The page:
Creating an organizational culture around knowledge management starts with building a formal process for sharing information. Here are five key steps in the knowledge management process.

1. Identify role model companies where knowledge is an enterprise-wide initiative

Study up. Seek connections within that company to discuss their knowledge management experience and how they got started.

2. Find individuals with essential skills

Project management, content management, and technical writing are crucial skills for developing your knowledge management channels. Project managers ensure your knowledge management efforts don’t lose steam, while technical writers are adept at writing clear, concise, and engaging copy for complex topics. Partner with people in these roles on content creation and maintenance.

3. Use technology to streamline your knowledge management

Smart knowledge management software automatically serves up relevant articles in response to search queries. Knowledge base solutions equipped with machine learning get smarter over time, improving the quality of the AI-driven responses.

Technology can automate other areas of your workflow, too. You can regularly prompt knowledge contributors to update articles or ask subject matter experts to verify the accuracy and relevance of content before it’s published.

The simpler it is to collect, store, and distribute knowledge, the more likely your knowledge management process will stick.

4. Consider how to share your process with the entire company

Knowledge management only works when everyone at the company participates. To explain why your business needs knowledge management, first create a mission statement describing your purpose.

Then, show employees how it will benefit their work by stating the objectives of your knowledge management objective.

Finally, make it easy for people to participate. Identify different stakeholders within the company and tell them how their knowledge will contribute to the initiative’s success.

5. Iterate over time

Knowledge management isn’t a set-it-and-forget-it scenario. Your team must vet knowledge habitually to ensure its relevance as your product and business evolve.

To increase the chances of success, empower agents with tools for knowledge capture as well as tools that enable them to edit and update help articles.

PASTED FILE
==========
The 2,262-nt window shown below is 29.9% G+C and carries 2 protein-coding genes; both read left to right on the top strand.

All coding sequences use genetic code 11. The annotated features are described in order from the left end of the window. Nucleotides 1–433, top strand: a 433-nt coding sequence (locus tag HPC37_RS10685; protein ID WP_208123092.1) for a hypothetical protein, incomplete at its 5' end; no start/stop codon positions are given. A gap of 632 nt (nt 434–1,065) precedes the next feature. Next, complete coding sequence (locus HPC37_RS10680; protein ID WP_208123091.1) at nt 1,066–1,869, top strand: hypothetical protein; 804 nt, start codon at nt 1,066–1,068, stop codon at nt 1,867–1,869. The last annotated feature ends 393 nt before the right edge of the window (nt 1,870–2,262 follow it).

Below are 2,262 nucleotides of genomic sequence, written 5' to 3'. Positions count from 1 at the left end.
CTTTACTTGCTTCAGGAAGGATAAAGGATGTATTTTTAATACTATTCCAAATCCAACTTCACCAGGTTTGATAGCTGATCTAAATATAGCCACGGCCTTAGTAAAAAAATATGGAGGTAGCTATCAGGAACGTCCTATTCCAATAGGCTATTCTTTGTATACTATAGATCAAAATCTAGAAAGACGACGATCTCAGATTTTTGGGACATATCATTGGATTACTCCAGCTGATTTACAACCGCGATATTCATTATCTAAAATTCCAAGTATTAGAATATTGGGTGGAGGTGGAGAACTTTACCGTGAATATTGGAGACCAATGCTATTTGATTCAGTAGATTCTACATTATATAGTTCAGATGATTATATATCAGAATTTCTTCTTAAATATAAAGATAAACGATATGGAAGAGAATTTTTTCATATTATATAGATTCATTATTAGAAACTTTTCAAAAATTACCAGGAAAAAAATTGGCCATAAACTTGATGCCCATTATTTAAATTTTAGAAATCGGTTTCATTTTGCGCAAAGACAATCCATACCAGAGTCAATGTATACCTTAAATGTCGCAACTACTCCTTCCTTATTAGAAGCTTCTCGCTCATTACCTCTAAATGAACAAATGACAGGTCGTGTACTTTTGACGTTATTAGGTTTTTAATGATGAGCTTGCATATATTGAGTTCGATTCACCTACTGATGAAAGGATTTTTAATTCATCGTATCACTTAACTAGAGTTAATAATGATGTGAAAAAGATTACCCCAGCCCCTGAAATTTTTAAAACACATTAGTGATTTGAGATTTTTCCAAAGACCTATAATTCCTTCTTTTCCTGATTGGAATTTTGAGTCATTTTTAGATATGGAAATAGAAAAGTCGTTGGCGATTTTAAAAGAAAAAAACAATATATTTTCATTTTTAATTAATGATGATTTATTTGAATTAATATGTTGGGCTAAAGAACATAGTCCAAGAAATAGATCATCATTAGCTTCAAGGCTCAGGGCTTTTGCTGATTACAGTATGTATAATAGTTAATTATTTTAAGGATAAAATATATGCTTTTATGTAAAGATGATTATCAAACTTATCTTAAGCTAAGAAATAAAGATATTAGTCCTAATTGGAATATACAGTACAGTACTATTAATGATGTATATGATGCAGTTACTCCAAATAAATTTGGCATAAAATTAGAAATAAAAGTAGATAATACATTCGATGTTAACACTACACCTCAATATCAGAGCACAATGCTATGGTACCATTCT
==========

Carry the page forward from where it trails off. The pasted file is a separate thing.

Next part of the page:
Knowledge management system examples

While you could manually organize your support team’s knowledge management system, the process would take time and probably be full of errors. Instead, we recommend leaning on tools that allow you to quickly and accurately gather and store information.

Your knowledge management platform and tools should provide customers and employees with the information they need in a scalable, efficient way.

Help centers

Help centers, magnifying glass

A help center, also known as a knowledge base, gives customers and support agents access to frequently asked questions, product details, company policies, and more.

Help centers can be internal, external, or both. They generally operate much like a wiki or search engine, so employees or customers can easily find the answers they need. As your business evolves, team members can draft new articles on the fly, flag outdated content, and share article recommendations with customers via support tickets.

A big benefit of help centers is the ability to reach large numbers of employees and/or customers at once. This makes knowledge sharing much more sustainable, as you don’t have to rely on small-group training or 1:1 mentoring.

With its technology department handling over 40,000 tickets per week, grocery store Tesco built an internal knowledge base. A single knowledge repository for the company’s various service desk offerings enables employees to get answers faster and deflect repetitive questions.

Community forums

Community forums

Community forums are online spaces where customers can interact with other users and offer their insights and support.

As frequent users of your product, customers are sometimes better suited to address questions and troubleshoot issues than your support agents. Online communities allow customers to pose and answer questions—taking some of the burdens off of your support team. Companies can assign moderators to jump in as needed and make sure conversations are appropriate and accurate.

Community forums can build a sense of camaraderie around your product or service, too. They may even provide your company with valuable insights about your customers (such as how they’re using your product or what challenges they’re facing).

Peer-to-peer knowledge sharing is essential to the Khan Academy brand. Members of the online learning company often have questions that are best posed to other members, such as how to get a child who hates math to like it.

Chatbots

Chatbots, phone message bubble

Chatbots are gaining traction as a tool for both customers and agents to address frequently asked questions.

Bots are particularly helpful when it comes to sharing basic information and relevant links. They can recommend the right knowledge base articles, answer straightforward questions, and help customers complete certain tasks.

Again, this eases the burden on your customer service team. Agents can focus on more complex issues while the bot handles the simple ones, and customers aren’t left waiting a moment longer than necessary.